From the first moment I arrived in Hanover, I immediately understood why Dartmouth is so special. I loved everything, from sunrise hikes on Moosilauke to late nights in the Novack study rooms. The one thing that I didn’t get, though, was pong. My first game, I almost got golden treed—losing without hitting a single cup—and I was so embarrassed that I didn’t play again until sophomore year. Four years later, I’ve come around on pong, and count it among the many Dartmouth traditions that I cherish.
Now you may be wondering, “Is this guy really going to talk about pong?” Yep ... why not? For myself, and many of you graduating today, pong isn’t really about alcohol. Athletes and scholars play with water and electrolyte drinks, and this year’s senior master’s winner never drank in his life. Any beverage works, because no matter what’s in the cup, a sink is a sink.
Jokes aside, the thing that makes pong memorable is people you get to play with. It facilitates friendships with amazing people across campus. Even when we have no other activities or classes in common, we can still bond over teamwork, cooperation, and calling out the spin on serves. Some of my closest friendships have started from coming back from a potential golden tree or gutting out a half-half battle with someone I had just met. Pong also isn’t specific to an affiliation or location. Many of the most entertaining games occur in living rooms and off-campus apartments, between friends who are playing honestly, hitting shoulder height, and making witty conversation.
This spirit of inclusivity and creativity is what drives the emotions that we feel during other seminal Dartmouth experiences as well. For example, Homecoming isn’t remembered fondly because there’s a big fire ... we look forward to Homecoming because it’s an opportunity to find common ground, no matter how different our backgrounds, friend groups, or academic interests may be. This mindset is what turns our exciting and mundane experiences into uniquely Dartmouth experiences worth remembering for the rest of our lives.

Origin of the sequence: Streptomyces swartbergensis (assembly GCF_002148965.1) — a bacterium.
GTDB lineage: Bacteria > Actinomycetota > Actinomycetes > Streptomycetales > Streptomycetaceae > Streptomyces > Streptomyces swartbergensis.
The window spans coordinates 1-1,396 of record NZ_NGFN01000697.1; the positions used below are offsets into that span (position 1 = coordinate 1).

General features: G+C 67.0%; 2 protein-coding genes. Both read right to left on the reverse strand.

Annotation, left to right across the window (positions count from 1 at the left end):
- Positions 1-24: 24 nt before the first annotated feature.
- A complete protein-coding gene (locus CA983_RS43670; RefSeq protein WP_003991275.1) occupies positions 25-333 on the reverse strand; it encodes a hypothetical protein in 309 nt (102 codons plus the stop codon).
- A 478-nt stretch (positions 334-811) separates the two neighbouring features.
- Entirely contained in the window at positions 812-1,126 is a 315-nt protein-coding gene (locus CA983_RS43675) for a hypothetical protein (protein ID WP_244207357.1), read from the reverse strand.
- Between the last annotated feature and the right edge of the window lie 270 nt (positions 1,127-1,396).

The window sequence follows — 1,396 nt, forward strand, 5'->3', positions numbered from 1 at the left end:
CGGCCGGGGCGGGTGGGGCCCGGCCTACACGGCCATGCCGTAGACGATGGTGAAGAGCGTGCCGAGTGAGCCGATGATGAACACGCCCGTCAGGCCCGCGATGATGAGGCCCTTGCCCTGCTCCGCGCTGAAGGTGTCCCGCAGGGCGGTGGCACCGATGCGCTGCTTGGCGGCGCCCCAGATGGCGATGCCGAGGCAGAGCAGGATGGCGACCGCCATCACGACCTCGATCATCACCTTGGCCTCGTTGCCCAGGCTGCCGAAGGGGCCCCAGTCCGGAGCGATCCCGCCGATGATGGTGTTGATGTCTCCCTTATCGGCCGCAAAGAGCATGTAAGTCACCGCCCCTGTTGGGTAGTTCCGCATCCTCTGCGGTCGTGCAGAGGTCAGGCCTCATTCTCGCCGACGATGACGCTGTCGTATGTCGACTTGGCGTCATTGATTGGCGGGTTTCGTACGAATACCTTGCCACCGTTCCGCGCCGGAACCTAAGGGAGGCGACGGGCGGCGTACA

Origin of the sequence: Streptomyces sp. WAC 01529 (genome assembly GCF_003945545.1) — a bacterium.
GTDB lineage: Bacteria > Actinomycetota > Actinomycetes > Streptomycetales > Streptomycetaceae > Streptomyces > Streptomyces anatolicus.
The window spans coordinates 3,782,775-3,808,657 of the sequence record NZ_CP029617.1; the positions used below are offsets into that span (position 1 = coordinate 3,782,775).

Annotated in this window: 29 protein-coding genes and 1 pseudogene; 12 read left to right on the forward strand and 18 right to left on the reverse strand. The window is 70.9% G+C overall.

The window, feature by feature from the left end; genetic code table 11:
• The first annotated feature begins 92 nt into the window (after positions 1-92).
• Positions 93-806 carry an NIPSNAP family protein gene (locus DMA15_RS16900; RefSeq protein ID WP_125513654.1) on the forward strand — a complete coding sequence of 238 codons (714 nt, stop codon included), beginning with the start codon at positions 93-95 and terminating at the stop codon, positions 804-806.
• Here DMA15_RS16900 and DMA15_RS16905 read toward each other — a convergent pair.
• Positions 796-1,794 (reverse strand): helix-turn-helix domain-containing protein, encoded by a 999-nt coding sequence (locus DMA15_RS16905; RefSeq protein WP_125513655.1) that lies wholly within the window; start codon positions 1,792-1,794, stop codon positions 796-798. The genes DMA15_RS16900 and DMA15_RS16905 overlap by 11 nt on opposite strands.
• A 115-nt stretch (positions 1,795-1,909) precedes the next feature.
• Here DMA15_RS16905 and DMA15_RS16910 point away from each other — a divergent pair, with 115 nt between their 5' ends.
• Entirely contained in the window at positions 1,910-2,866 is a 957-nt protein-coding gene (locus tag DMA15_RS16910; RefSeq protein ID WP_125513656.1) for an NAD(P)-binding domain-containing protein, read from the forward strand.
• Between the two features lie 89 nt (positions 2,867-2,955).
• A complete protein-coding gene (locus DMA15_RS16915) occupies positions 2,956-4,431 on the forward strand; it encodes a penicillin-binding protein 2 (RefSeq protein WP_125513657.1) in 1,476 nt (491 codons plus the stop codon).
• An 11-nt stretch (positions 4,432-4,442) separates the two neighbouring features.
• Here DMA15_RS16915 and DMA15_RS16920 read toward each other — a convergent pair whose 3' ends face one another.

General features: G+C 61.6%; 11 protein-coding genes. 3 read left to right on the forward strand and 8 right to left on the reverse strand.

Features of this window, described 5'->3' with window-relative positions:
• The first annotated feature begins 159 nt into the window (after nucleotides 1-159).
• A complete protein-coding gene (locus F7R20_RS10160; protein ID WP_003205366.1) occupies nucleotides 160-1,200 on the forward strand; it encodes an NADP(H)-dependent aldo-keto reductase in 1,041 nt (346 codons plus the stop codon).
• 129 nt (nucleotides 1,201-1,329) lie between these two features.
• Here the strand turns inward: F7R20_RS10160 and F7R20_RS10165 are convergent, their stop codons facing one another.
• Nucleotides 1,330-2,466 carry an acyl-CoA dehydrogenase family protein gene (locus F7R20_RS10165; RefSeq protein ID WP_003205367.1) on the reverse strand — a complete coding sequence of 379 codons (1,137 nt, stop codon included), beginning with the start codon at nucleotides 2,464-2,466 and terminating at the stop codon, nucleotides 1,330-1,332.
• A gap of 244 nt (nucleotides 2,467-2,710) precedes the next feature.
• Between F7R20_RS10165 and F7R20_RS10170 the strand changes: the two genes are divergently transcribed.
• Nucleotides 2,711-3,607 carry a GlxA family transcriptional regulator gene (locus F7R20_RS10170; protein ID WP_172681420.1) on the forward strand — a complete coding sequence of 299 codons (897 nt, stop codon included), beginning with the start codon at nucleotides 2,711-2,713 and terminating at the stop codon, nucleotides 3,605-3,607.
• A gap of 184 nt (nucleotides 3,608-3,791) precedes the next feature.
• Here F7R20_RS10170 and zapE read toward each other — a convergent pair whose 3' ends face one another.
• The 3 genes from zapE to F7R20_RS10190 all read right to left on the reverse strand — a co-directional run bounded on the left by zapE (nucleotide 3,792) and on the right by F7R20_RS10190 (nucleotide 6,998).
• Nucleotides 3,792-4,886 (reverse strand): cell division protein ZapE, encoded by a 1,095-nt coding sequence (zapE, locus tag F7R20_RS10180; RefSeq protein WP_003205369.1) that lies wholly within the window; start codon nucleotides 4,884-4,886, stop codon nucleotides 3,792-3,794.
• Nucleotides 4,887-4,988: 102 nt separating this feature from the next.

Dear President Hanlon, faculty, and the board of trustees: I’m done talking about pong. It’s just one of many traditions that unite us. Our best college memories were forged in communities like the performing arts, sports, and religious spaces. We’ll all remember going on trips, meeting friends in O-week, and walking around the bonfire. Lou’s challenges at the end of hard exam weeks. Winter Carnival and Green Key. Darty season once the snow melts in spring. Pretending to study with friends on FFB. These traditions seem silly to people outside Dartmouth but are the things we’ll miss dearly.
And now, as we leave these traditions behind and embark on our separate journeys beyond these walls, let us cherish the memories we’ve made and the friendships we’ve forged. Let us reflect on the many things to be grateful for. Dartmouth has introduced us all to incredible people and communities:
To Coach Turner and the Dartmouth Forensics Union: you were the first community that embraced me as a freshman. I’ll never forget traveling across the country together on weekends to compete and spending hundreds of hours on the second floor of Robinson Hall. I am grateful that you continued to welcome me even when I took a break after COVID.
To Phi Delt: this is where I’ve met my closest friends at Dartmouth. Thank you to our mysterious house advisor, Gig, and members of our “need 1 good” chat. To the ’24s, I know you’ll have an amazing senior year, and I hope that you continue to welcome others as I was welcomed three years ago. To the ’25s, do what Martel couldn’t.
To the Computer Science and Math Departments: thank you for challenging me to think more deeply. In particular, Professor DeepC, you are the best teacher I’ve ever had; thank you for introducing me to algorithms and advising my research. You embody the rigorous, logical thinking that we need more of in the world, and I hope to continue applying what I’ve learned in my future work in computer science.
To Pastor Craig and the Wellspring Church community: thank you for providing a space for me to grow in my faith.
Lastly, to my family: thank you Kacie and Shawn for being my siblings. Thank you Umma and Appa for your unwavering support and teaching me to strive for excellence. Thank you Eemos and Haraboji: you remind me every day that it’s not vain to trust in God and His guidance.
To the rest of the world, the diplomas that we’ve received will symbolize our excellent education. But for us, Dartmouth is more than four years of lecture halls and exams. Here, we’ve cultivated a spirit of intellectual curiosity and community that can and should be spread beyond Hanover.
So, as we step into the next phase of our lives, let’s remember the importance of building and nurturing communities wherever we go. Seek out those who inspire you, who push you to grow, and who make you feel like you belong. Remember to check in with each other frequently, especially amidst our recent losses. It’s through these connections that we will continue to learn, to thrive, and to make a difference in the world. Remember to hold on to the spirit of Dartmouth. Stay curious, embrace challenges, and build pong tables in your apartments.
It has been an incredible four years, and I hope that everyone after graduation can create communities like the ones we’ve found here. If you ever see me on campus again, don’t hesitate to text me a “need 1.” Thank you, Dartmouth College, and congratulations to the Class of 2023! We did it!